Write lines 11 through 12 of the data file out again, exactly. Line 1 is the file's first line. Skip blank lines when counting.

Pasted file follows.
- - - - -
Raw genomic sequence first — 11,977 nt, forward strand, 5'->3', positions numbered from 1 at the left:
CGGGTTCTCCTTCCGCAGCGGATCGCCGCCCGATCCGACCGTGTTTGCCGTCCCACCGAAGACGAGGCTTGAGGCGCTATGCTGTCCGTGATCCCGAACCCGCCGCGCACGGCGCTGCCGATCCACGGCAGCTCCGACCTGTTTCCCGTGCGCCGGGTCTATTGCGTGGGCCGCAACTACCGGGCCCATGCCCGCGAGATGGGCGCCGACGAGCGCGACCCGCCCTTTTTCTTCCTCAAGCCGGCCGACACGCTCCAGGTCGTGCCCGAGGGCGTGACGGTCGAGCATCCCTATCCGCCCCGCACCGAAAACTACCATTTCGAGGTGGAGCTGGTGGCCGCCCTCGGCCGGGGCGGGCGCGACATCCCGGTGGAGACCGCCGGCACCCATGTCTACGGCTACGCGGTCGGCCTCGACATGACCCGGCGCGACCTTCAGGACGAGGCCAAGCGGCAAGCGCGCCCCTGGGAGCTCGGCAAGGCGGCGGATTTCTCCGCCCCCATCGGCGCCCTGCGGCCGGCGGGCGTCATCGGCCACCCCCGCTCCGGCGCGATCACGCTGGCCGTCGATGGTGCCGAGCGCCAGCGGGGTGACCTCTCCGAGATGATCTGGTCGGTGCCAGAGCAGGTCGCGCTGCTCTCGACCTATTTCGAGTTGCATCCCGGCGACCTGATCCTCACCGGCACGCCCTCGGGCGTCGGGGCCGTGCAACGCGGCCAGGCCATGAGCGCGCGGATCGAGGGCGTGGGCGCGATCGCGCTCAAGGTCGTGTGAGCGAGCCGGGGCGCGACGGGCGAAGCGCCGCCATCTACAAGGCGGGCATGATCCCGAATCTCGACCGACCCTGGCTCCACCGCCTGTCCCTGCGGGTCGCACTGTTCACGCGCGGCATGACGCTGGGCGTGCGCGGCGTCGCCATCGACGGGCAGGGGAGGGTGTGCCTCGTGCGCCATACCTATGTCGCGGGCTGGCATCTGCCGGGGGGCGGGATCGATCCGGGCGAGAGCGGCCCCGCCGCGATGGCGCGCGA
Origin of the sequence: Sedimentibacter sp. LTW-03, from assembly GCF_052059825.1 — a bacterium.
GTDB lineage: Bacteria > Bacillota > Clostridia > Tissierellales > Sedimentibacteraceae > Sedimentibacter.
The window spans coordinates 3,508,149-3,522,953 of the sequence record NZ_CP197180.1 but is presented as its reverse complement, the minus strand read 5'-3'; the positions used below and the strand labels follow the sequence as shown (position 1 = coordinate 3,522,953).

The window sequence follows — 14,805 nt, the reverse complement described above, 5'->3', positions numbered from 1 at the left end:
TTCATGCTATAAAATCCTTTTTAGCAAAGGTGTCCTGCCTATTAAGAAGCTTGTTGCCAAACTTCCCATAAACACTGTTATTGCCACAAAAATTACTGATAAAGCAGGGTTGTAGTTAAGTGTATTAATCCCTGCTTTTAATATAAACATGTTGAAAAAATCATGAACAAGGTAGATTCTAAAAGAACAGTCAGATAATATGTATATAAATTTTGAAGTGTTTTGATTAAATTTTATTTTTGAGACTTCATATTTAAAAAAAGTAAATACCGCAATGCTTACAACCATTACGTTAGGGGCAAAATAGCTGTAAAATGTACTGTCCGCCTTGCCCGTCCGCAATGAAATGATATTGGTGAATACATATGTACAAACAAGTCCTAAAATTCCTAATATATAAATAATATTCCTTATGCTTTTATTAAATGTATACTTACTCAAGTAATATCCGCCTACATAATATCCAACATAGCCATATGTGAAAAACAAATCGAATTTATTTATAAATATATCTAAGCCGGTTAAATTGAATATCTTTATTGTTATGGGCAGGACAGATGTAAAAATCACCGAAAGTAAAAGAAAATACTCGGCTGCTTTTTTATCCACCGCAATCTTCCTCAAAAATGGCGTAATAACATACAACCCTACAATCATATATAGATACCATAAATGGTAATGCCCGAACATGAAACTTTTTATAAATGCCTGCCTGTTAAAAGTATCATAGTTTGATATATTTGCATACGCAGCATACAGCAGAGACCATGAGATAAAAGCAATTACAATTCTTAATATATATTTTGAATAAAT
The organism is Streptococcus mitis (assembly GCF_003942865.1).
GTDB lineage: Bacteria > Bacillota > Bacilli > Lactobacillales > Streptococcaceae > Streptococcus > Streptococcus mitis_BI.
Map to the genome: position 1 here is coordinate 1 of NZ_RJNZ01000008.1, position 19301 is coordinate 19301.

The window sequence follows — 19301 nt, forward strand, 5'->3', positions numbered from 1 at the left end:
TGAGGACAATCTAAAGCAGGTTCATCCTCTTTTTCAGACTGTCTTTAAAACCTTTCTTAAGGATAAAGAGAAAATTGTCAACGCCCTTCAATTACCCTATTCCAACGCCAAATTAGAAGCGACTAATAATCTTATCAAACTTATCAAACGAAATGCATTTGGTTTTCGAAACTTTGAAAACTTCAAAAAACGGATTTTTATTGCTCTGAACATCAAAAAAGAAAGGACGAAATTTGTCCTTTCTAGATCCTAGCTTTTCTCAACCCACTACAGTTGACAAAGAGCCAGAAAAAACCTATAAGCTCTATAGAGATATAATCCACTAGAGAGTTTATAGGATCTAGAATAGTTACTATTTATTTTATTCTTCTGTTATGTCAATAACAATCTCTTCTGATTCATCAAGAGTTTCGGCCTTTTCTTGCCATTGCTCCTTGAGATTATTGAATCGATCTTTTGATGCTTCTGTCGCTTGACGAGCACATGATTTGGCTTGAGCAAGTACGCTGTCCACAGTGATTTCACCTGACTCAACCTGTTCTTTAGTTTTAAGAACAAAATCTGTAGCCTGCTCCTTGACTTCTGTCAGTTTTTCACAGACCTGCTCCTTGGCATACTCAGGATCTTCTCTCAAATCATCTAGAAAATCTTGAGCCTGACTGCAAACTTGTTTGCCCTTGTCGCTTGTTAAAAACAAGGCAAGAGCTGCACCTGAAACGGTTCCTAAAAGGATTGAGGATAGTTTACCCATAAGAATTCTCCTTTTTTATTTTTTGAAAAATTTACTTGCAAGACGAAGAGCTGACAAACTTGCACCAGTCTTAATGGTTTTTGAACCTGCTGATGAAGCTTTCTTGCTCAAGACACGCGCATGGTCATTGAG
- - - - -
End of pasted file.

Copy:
The window sequence follows — 19301 nt, forward strand, 5'->3', positions numbered from 1 at the left end:
TGAGGACAATCTAAAGCAGGTTCATCCTCTTTTTCAGACTGTCTTTAAAACCTTTCTTAAGGATAAAGAGAAAATTGTCAACGCCCTTCAATTACCCTATTCCAACGCCAAATTAGAAGCGACTAATAATCTTATCAAACTTATCAAACGAAATGCATTTGGTTTTCGAAACTTTGAAAACTTCAAAAAACGGATTTTTATTGCTCTGAACATCAAAAAAGAAAGGACGAAATTTGTCCTTTCTAGATCCTAGCTTTTCTCAACCCACTACAGTTGACAAAGAGCCAGAAAAAACCTATAAGCTCTATAGAGATATAATCCACTAGAGAGTTTATAGGATCTAGAATAGTTACTATTTATTTTATTCTTCTGTTATGTCAATAACAATCTCTTCTGATTCATCAAGAGTTTCGGCCTTTTCTTGCCATTGCTCCTTGAGATTATTGAATCGATCTTTTGATGCTTCTGTCGCTTGACGAGCACATGATTTGGCTTGAGCAAGTACGCTGTCCACAGTGATTTCACCTGACTCAACCTGTTCTTTAGTTTTAAGAACAAAATCTGTAGCCTGCTCCTTGACTTCTGTCAGTTTTTCACAGACCTGCTCCTTGGCATACTCAGGATCTTCTCTCAAATCATCTAGAAAATCTTGAGCCTGACTGCAAACTTGTTTGCCCTTGTCGCTTGTTAAAAACAAGGCAAGAGCTGCACCTGAAACGGTTCCTAAAAGGATTGAGGATAGTTTACCCATAAGAATTCTCCTTTTTTATTTTTTGAAAAATTTACTTGCAAGACGAAGAGCTGACAAACTTGCACCAGTCTTAATGGTTTTTGAACCTGCTGATGAAGCTTTCTTGCTCAAGACACGCGCATGGTCATTGAG